Watercolour painting is one of the oldest techniques known to humankind and it takes a great deal of skill to master. This week's blog gives an introduction to where watercolours came from, how their use started to become popular across the world and some of the great masters to look out for.
Origins in Japan and China
It was the medium used by the artists of China and Japan from the third century AD, if not earlier, and appears to have developed in India and Persia about five centuries later when the rulers of Turkestan began commissioning Chinese artists, from whom the technique spread further west and south. Interestingly, some of the earliest watercolours of China have an affinity to the tempera of the Mediterranean civilizations, although subsequently the Chinese preferred clear watercolour to the opaque forms associated with tempera. Just as the brushes used by European painters were made of sable or hogs’ hair, depending on the quality of work desired, so too the Chinese used these materials in their brushes, but with the salient difference that the latter were infinitely finer as befitted the extremely delicate nature of their brushwork. By these means, Chinese painters and calligraphers achieved an extraordinary range of styles, from the most refined, almost microscopic styles to coarse, vigorous forms.
An Adaptable Medium
Another important difference between Chinese and Occidental painting was that the Chinese were primarily concerned with design, while colour was always of secondary importance. The versatility of watercolours was suited to the materials on which they were executed. Whereas Western artists relied on wood panels and canvasses, the Chinese preferred paper and silk panels from the outset. The earliest papers were relatively coarse, and were fashioned from the bark of certain trees. Later came a type of paper made from silk fibres and later still a very tough, hard rice-paper. Then sheets of silk were glued to layers of paper and this seems to have proved to be the most satisfactory medium, for it remained more or less constant for many centuries. Black ink was mainly employed although deep shades of sepia were also used, but under the influence of Buddhism sumptuous colours were introduced as well as a lavish use of gold leaf. Poetic suggestion rather than representation was the watchword of Chinese watercolour compositions in the Song dynasty. An interest in landscape also developed and would become the dominant feature of later Chinese art. Colours were now more subdued and used sparingly. Having reached the acme of perfection around AD 1000, Chinese watercolour painting remained relatively static for centuries, and the hand-scrolls and wall-hangings executed in this medium continued with little stylistic difference until the influence of Western art began to make itself felt at the end of the nineteenth century.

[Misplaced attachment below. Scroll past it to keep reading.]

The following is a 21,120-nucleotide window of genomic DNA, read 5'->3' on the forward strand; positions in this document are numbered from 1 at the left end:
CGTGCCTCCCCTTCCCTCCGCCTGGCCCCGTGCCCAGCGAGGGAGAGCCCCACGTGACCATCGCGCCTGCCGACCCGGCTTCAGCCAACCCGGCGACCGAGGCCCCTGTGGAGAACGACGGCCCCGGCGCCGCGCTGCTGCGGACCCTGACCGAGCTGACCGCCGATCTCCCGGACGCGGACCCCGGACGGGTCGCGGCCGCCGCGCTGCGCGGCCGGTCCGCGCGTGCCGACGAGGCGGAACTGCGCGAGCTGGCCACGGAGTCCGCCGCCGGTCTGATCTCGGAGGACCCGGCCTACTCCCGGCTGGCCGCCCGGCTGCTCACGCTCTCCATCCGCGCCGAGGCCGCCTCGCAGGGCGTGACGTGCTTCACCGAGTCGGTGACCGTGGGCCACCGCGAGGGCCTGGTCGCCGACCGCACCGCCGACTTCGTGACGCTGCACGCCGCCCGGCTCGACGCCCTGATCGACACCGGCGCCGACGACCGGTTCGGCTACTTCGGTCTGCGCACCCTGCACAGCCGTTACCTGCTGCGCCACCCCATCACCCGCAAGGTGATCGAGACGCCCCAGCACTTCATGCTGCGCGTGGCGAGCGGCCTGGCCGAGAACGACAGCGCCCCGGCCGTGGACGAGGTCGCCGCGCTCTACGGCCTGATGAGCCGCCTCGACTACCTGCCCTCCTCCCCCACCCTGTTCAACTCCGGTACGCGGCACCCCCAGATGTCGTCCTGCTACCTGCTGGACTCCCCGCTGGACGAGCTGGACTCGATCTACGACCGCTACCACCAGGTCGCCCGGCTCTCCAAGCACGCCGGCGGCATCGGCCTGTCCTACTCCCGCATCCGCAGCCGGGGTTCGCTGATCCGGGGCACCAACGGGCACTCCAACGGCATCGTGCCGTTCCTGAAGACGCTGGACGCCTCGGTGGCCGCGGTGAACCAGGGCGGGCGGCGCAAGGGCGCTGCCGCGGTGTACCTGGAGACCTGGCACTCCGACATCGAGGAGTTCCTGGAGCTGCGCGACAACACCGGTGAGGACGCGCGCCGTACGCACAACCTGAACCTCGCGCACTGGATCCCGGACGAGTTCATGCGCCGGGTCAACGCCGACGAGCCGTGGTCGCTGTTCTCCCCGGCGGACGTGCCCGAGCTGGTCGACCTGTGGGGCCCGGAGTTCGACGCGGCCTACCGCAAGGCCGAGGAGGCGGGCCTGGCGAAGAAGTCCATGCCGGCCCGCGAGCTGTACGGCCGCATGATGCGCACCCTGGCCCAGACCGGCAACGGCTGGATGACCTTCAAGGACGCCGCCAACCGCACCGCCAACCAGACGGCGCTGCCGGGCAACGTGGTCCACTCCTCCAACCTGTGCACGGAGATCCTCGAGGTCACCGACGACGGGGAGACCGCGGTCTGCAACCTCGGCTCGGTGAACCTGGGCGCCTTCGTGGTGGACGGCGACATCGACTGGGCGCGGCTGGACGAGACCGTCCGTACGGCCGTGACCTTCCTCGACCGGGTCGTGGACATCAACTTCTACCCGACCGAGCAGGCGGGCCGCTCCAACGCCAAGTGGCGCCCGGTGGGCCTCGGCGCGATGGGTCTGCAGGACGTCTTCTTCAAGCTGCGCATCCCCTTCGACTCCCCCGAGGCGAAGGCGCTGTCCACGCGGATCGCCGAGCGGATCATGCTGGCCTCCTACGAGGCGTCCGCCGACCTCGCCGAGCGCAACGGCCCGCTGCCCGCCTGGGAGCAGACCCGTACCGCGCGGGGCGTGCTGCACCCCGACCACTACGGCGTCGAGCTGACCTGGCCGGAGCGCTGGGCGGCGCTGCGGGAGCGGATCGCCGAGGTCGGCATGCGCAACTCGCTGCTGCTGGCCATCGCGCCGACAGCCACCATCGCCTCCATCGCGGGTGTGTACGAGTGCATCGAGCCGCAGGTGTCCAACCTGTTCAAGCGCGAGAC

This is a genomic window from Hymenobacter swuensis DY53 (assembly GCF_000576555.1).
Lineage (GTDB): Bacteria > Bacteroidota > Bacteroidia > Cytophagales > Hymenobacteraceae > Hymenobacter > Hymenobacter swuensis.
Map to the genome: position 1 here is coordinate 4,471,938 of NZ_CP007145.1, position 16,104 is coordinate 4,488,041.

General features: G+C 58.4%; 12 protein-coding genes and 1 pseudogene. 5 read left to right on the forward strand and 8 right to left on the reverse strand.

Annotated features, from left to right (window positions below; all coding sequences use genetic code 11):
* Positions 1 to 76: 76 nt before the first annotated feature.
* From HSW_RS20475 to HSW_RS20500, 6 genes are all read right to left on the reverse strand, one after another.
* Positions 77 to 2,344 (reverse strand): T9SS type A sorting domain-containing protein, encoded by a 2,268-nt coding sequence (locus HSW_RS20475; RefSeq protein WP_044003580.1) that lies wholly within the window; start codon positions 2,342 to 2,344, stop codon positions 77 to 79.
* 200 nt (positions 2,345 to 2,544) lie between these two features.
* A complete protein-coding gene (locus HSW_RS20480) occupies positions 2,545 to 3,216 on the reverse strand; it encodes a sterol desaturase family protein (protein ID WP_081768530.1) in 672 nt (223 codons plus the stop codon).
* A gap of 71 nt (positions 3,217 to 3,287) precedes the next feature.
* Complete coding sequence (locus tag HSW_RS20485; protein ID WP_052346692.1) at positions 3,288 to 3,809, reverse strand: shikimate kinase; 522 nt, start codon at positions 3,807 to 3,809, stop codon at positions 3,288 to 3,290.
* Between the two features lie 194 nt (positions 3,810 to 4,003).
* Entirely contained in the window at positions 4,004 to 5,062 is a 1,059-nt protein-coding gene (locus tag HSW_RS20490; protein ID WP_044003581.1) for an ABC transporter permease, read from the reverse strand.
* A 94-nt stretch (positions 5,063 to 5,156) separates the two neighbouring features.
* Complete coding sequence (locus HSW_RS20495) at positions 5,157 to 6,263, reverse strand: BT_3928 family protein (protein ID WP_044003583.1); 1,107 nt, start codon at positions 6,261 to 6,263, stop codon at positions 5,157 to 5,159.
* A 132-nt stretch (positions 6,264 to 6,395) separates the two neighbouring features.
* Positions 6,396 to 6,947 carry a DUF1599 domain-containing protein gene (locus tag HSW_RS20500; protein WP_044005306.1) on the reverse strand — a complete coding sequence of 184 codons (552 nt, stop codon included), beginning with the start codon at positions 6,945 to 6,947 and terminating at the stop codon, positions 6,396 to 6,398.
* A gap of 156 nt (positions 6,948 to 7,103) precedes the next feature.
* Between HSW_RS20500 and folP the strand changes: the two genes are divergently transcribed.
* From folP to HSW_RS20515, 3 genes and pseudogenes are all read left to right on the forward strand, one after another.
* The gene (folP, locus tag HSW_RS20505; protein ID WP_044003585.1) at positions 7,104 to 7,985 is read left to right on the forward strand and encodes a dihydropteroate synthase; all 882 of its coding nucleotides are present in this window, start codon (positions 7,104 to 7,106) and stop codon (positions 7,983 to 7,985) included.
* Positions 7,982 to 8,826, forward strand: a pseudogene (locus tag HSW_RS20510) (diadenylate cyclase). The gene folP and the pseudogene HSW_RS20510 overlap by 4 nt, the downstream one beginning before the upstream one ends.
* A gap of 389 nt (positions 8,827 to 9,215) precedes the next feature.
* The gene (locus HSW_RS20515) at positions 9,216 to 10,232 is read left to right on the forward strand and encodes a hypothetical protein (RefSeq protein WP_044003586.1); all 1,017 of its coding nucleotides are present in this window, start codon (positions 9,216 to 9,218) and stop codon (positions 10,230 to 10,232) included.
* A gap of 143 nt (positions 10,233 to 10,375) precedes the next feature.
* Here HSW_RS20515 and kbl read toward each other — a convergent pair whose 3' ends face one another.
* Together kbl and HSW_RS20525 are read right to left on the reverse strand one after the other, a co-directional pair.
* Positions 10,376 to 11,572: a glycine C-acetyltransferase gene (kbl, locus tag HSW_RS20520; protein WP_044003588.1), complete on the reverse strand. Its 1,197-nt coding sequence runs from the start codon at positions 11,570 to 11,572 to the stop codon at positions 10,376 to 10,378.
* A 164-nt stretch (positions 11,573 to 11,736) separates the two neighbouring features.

Diffusion of the Chinese Style
The technique of watercolour painting spread to Japan in the middle of the sixth century and, until about AD 850, slavishly followed Chinese patterns and techniques; but then there began to develop a distinctly Japanese style which was encouraged by the establishment of a number of schools. There was a revival of the Chinese style from the fifteenth to the late seventeenth centuries, when a new popular style emerged. This gradually gave way to a more naturalistic style, influenced to some extent by ideas brought by the Portuguese and later the Dutch from Europe but harnessed to the particular parameters of Japanese watercolour painting. The heyday of the Japanese watercolour was from the late seventeenth century onwards, following the establishment of the art school founded by Hishigawa
Moronobu (1646–1713). Landscapes, portraits of the actors of the Kabuki theatre, geishas and court scenes which make up the Ukiyo-e (‘pictures of the floating world’) formed the bulk of watercolour painting and inspired the production of block prints which were hand-coloured. From about 1875, Western influences in watercolour painting can be detected in the greater use of chiaroscuro and linear perspective, as well as a greater concentration on the exact reproduction of form, a matter which had previously been of secondary importance.